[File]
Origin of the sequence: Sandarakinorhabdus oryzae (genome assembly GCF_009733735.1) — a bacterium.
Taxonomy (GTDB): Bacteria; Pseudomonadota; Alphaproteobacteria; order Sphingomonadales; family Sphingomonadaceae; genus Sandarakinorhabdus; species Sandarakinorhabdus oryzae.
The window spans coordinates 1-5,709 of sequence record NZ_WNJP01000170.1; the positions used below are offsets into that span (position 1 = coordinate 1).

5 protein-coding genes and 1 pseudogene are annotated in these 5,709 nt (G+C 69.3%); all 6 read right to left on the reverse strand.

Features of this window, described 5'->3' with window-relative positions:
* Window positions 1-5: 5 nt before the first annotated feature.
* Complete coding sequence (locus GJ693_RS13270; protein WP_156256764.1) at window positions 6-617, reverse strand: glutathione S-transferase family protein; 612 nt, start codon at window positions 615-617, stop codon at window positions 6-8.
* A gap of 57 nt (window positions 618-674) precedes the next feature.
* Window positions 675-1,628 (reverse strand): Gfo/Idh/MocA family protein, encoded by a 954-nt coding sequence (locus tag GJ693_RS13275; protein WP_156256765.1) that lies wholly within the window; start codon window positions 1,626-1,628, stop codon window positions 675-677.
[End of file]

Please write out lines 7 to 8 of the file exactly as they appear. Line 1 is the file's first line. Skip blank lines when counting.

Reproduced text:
* Complete coding sequence (locus GJ693_RS13270; protein WP_156256764.1) at window positions 6-617, reverse strand: glutathione S-transferase family protein; 612 nt, start codon at window positions 615-617, stop codon at window positions 6-8.
* A gap of 57 nt (window positions 618-674) precedes the next feature.